On January 13, 2010, the United States Supreme Court issued its decision in NRG Power Marketing, LLC v. Maine Public Utilities Commission, 558 U.S. ____ (2010). The case addresses whether the public interest standard, as established under the Mobile-Sierra doctrine, applies when a contract rate is challenged by an entity that was not a party to the contract. The Supreme Court concluded that the Mobile-Sierra doctrine does apply to challenges from third parties, and reversed the decision of the D.C. Circuit Court of Appeals. The issue arose in connection with the development of the electric capacity market in New England. A lengthy and highly contested case led to an eventual settlement, under which the parties agreed to conduct annual auctions to set the market price, which would take effect three years later. In the meantime, the parties to the settlement agreed to employ a transitional pricing structure. Further, the settlement contained a provision requiring that any challenges to the transition payments and the subsequent auction-clearing prices were to be subject to Mobile-Sierra's "public interest" standard, regardless of whether the challenge is brought by a settling party, a non-settling party, or by the Federal Energy Regulatory Commission (FERC). All but eight of the 115 parties joined in the settlement. The Supreme Court first announced the Mobile-Sierra doctrine in 1956 in United States Gas Pipe Line Co. v. Mobile Gas Service Corp., 350 U.S. 332 (1956) and FPC v. Sierra Pacific Power Co., 350 U.S. 348 (1956). In those cases, the Supreme Court established that, notwithstanding the just and reasonable standard established by the Federal Power Act, parties to a bilateral contract cannot seek to change its terms unless the public interest so requires. In its January 13 decision, the Court explained that the goal of the doctrine, as reaffirmed in Morgan Stanley Capital Group Inc. v. Public Util. Dist. No. 1 of Snohomish Cty., 554 U.S. ____ (2008), is to provide stability in the marketplace. To avoid undermining that goal, when the parties to a contract agree that the Mobile-Sierra doctrine applies, FERC and any non-contracting parties...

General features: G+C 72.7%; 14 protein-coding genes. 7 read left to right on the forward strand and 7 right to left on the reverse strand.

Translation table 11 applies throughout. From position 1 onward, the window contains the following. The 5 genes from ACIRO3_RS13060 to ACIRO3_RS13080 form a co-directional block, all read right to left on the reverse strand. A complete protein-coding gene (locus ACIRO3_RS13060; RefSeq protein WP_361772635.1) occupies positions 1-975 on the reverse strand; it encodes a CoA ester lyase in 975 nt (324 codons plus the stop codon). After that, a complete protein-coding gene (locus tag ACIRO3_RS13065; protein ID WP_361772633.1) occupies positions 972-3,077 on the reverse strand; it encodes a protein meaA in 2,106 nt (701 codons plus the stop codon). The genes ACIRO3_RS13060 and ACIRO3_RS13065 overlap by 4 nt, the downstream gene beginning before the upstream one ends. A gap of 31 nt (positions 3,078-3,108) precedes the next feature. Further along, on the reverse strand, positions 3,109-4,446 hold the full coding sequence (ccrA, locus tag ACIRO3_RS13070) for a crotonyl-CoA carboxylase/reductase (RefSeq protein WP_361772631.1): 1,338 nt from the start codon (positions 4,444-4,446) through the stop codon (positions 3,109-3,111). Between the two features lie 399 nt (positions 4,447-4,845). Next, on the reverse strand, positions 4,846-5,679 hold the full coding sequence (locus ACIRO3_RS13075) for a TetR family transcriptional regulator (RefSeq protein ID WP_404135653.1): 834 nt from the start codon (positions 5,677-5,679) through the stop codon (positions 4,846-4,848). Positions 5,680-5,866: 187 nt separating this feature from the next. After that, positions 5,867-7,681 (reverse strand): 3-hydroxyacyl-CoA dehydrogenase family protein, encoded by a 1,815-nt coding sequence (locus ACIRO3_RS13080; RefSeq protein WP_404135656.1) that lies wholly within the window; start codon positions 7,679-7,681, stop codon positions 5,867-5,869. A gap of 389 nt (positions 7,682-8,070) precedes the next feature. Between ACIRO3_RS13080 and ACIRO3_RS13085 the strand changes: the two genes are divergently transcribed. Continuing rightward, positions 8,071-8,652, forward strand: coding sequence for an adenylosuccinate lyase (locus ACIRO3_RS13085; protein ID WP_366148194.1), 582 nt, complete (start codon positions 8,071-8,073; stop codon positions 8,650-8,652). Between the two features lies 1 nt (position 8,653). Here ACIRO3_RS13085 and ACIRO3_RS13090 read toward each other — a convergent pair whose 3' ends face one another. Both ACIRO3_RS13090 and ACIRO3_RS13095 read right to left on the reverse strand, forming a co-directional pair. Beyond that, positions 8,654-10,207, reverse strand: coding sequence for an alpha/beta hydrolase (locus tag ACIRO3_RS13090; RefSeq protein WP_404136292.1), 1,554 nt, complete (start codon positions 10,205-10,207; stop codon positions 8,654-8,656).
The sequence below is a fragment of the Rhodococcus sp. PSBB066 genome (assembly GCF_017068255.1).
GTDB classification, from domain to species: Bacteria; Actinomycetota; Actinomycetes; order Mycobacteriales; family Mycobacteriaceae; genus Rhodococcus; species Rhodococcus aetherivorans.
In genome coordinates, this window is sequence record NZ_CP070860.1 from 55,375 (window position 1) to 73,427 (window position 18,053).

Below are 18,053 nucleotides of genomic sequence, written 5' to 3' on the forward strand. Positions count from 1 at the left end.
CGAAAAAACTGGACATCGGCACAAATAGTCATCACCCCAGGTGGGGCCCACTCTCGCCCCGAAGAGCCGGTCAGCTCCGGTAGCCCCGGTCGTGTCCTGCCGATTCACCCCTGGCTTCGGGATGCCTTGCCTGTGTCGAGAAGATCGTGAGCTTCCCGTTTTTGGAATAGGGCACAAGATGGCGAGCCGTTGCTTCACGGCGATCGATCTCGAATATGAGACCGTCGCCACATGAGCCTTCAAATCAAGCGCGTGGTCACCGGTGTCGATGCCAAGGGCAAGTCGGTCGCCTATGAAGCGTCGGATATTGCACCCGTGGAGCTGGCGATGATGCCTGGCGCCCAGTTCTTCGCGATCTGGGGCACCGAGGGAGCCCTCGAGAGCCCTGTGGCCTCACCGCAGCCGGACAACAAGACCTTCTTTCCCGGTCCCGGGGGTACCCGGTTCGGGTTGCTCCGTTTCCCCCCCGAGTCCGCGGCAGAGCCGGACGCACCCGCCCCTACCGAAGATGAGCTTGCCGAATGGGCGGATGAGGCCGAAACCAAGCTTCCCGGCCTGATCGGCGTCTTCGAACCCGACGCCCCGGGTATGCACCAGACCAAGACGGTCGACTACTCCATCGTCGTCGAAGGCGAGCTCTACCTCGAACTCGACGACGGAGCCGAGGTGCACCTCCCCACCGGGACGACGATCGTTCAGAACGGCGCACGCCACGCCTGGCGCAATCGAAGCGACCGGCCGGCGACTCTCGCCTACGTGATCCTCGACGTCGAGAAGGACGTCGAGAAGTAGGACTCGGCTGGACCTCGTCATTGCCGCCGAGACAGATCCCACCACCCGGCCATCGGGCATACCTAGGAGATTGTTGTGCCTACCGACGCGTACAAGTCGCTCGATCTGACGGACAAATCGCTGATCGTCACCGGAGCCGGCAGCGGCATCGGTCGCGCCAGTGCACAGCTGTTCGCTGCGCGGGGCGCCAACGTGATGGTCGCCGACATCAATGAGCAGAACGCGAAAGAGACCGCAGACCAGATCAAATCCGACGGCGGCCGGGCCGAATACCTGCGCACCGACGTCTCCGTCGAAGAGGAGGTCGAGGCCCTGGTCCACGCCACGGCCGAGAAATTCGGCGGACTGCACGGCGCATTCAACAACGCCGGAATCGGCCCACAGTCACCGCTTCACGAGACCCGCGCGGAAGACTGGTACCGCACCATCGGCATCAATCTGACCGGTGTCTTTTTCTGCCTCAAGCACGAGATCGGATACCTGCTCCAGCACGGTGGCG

U.S. Supreme Court Holds Public Interest Standard Applies When A Contract Rate Is Challenged By A Third Party
|Author:||Mr Loeb & Loeb's Energy Practice Group|
|Profession:||Loeb & Loeb LLP|
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